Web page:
To end his characterization of a dialectical orientation toward inquiry, Basseches added that both types of work most appreciated by universalists and relativists are also valued by dialectical thinkers. However, the core of the dialectical approach is the locating of both types of work within an ongoing process of differentiation and integration of knowledge which transcends the limits of each approach to inquiry, taken by itself. We note that this very way of characterizing the three approaches represents a differentiation of universalistic formal from relativistic approaches to inquiry, and that the equilibrative power of dialectical thinking and dialectical analyses is demonstrated in the integration of the two previously differentiated approaches. Our argument in this paper is one for similarly differentiating modern approaches to psychology from approaches of post-modern psychology that appear to trade the acceptance of the role of subjectivity for a rejection of rationality, and then basing the further development of post-modern psychology on an integration of these two differentiated components. Later in this article, we will consider the nature of dialectical analyses, and the way they represent products of a dialectical approach to inquiry.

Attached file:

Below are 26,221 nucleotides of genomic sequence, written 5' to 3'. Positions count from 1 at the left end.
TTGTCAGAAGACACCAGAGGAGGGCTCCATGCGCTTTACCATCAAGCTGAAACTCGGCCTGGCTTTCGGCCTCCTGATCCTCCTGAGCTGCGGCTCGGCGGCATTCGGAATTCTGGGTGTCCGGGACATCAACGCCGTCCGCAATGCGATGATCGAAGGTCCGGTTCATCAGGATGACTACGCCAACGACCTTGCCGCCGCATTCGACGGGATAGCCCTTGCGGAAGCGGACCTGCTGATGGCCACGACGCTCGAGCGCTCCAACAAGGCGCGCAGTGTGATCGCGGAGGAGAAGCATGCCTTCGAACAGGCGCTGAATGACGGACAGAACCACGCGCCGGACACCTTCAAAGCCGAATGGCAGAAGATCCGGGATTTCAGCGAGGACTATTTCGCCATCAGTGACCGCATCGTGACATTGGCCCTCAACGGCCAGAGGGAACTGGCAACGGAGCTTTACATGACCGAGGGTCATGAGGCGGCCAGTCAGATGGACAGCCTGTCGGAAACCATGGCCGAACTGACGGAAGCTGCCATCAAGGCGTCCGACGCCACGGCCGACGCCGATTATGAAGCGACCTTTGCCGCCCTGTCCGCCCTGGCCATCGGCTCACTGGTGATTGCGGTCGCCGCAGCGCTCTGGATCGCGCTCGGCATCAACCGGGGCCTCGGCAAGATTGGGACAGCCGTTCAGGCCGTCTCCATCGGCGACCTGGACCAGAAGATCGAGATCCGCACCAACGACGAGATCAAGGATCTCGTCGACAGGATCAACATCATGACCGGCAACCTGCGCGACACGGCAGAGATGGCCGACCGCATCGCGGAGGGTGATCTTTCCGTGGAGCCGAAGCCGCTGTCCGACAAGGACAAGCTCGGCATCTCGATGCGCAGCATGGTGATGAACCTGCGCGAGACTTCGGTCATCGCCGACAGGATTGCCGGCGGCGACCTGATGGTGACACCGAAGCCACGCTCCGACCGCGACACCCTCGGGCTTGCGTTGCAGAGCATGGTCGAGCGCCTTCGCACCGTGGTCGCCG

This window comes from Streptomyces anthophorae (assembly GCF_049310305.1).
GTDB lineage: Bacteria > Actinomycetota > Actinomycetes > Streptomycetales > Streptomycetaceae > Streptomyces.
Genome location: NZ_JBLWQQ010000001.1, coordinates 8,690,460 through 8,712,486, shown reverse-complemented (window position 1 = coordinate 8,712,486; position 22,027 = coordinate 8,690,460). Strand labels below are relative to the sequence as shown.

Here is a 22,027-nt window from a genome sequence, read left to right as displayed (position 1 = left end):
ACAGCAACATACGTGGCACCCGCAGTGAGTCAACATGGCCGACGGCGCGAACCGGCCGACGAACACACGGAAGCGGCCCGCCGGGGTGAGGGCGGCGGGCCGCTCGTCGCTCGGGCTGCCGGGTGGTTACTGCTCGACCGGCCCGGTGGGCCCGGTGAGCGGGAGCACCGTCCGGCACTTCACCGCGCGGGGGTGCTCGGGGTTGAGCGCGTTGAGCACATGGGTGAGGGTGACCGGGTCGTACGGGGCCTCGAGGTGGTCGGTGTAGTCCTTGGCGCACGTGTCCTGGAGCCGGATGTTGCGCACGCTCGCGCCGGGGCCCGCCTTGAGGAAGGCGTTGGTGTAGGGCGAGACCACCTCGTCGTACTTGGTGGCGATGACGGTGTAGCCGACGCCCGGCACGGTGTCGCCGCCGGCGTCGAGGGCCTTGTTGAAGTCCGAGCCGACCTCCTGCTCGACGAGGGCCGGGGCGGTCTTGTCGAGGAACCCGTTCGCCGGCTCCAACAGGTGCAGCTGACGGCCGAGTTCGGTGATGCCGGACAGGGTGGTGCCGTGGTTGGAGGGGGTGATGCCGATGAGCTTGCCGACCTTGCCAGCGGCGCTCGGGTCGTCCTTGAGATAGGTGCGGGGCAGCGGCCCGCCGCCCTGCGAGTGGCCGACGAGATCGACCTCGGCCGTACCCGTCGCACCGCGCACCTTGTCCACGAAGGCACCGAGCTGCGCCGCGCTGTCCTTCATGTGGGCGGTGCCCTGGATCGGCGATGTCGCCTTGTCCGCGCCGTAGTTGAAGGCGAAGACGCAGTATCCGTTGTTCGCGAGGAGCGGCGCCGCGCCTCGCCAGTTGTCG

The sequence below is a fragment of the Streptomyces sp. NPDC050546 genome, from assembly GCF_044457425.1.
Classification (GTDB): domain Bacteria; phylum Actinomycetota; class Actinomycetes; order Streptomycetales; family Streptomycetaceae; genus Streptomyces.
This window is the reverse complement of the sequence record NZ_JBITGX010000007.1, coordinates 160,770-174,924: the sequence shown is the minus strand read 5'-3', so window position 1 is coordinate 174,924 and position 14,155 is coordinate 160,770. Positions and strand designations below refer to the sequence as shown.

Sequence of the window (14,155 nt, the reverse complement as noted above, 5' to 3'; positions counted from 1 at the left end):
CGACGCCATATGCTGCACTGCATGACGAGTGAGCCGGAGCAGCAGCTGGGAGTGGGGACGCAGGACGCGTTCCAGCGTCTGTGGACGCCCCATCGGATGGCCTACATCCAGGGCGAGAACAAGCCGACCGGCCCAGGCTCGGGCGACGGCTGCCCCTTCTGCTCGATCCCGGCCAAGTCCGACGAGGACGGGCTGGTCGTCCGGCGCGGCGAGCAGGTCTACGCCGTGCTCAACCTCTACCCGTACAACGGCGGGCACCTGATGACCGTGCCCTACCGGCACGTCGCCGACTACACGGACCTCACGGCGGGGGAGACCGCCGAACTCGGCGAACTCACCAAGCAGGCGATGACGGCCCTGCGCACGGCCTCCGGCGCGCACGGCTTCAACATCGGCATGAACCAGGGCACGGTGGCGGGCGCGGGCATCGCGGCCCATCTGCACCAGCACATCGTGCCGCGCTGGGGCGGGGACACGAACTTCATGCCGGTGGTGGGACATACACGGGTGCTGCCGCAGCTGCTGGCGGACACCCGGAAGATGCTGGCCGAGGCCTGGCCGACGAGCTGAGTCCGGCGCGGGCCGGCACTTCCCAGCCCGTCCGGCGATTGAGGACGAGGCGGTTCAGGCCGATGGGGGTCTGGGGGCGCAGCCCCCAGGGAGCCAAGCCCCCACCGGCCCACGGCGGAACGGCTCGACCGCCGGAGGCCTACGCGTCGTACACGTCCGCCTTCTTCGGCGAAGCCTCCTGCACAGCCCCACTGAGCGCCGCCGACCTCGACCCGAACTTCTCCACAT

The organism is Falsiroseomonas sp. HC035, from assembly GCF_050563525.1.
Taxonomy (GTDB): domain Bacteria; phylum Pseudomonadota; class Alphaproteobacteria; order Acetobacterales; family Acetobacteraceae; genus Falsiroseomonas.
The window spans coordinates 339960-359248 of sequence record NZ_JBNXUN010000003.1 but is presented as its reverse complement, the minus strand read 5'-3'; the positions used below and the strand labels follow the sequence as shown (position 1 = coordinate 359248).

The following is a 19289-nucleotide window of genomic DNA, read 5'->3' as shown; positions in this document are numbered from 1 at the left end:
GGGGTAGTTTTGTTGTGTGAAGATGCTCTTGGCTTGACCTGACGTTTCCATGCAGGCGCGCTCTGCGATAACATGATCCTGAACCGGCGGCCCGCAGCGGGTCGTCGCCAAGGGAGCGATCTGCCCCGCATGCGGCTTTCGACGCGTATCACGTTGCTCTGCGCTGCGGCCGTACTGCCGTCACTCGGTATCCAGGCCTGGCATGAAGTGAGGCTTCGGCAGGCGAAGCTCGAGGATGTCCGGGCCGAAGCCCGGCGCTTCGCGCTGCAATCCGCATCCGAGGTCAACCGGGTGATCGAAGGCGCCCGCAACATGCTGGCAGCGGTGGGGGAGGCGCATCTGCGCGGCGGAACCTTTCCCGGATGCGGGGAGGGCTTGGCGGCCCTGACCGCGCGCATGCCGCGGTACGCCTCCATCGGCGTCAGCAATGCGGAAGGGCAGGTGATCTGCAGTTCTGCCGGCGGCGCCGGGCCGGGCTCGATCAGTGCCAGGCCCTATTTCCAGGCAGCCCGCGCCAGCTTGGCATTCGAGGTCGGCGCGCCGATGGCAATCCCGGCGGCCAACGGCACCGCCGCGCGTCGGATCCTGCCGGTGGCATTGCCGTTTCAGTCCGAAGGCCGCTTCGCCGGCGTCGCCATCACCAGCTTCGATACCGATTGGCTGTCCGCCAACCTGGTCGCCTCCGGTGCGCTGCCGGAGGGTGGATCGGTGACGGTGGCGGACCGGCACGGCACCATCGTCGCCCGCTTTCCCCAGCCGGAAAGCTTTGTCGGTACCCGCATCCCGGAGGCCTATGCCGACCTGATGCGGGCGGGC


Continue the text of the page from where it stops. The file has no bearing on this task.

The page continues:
Returning to Basseches’ research, the next step after a description of the implicit model that organizes dialectical thinking and the component schemata by which dialectical thinking could be recognized was as follows. Pilot interviews were conducted with individuals about matters important to them to see if the previously identified schemata and underlying models derived from intellectual history could be found in the spontaneous thinking of individual adults, thereby identifying dialectical thinking as a psychological phenomenon. In these interviews, an adaptation of Piagetian “clinical method” (Flavell, 1967, p. 47) was used to probe the limits of participants’ capacities for cognitive organization. Based on these pilot interviews, the idea of dialectic was further clarified and the list of dialectical schemata recognizable in interviews was expanded. In the final phase, open-ended interviews related to the topic of the nature of education with the same structure of questions and the same “clinical method” interview techniques of probing were conducted with nine first-year students, nine fourth year students, and nine faculty members of the same highly selective liberal arts college. On the basis of these interviews, a measure of the development of the organizational form of dialectical thinking in an individual was developed and used to compare the cognitive approaches of members of all three subgroups.